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Last updated: September 24. 2013 8:05AM - 448 Views

Carol Heuther, with the help of NRCS, grows produce in the harsh Nevada climate.
Carol Heuther, with the help of NRCS, grows produce in the harsh Nevada climate.
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Several years ago, Carol Heuther, Robert Short and Jorge Espinoza didn’t even think of working with the Natural Resources Conservation Service.


Today, beginning farmer Carol Heuther is earning her living by growing and selling a variety of fresh herbs through a growing season much longer than the local Nevada climate normally allows, thanks to a high tunnel. In Mississippi, conservation practices are helping Robert Short to transition to a USDA certified organic operation to increase his market opportunities and continue his grandfather’s legacy of growing crops without synthetic fertilizers. And Jorge Espinoza installed a solar pump to provide water to his small herd of cattle, saving energy and conserving water in his drought-stricken Texas community.


What brought all three producers to NRCS was a new effort to increase outreach – the USDA StrikeForce for Rural Growth and Opportunity initiative.


StrikeForce was launched in 2010 to reach underserved communities in rural America and help increase their participation in USDA programs and services. Through StrikeForce, we’re working one-on-one with farmers and ranchers in communities that have not traditionally participated in NRCS programs. When this work happens in high-poverty areas, conservation implementation can have a big impact on the economic success of not only individual farmers and ranchers, but whole communities.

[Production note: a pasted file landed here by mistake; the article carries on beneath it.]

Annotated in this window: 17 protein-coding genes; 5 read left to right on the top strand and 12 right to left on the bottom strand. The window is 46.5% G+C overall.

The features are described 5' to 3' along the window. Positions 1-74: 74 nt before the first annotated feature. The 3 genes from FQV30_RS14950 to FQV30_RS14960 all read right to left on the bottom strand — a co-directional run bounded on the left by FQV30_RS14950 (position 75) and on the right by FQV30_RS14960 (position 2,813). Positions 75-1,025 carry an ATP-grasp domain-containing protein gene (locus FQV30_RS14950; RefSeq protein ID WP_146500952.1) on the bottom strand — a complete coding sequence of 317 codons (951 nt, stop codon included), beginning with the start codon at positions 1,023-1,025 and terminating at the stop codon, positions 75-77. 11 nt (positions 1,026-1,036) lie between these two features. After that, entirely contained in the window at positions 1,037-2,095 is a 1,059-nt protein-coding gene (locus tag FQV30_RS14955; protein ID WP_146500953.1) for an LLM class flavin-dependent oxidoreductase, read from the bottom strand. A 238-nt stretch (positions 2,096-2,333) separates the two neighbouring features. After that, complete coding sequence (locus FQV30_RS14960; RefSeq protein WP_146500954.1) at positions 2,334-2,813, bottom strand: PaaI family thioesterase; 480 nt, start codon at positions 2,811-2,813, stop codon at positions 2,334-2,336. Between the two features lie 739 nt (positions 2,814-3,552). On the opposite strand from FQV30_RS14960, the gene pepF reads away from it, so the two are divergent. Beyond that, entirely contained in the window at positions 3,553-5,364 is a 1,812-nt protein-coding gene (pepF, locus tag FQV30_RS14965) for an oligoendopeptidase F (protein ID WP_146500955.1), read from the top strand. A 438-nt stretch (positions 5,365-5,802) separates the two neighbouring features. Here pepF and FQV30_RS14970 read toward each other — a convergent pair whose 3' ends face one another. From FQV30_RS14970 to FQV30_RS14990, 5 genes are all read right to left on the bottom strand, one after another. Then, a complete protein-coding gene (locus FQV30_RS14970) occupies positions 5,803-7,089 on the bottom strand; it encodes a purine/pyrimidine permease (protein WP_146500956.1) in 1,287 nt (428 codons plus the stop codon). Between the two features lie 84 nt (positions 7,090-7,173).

Through StrikeForce, NRCS partners with USDA agencies and local nonprofit and community-based organizations to host hundreds of seminars to let people know what NRCS can do for them and guide farmers and ranchers through the process of applying for conservation programs.


It’s working. Last year, we saw an average of 82 percent increase in applications from underserved producers in StrikeForce areas.


StrikeForce has grown from just three states in 2010 to over 400 counties and reservations in 16 states across the country. In some StrikeForce counties, we’ve seen a 200 percent increase in participation of historically underserved communities in just two years.


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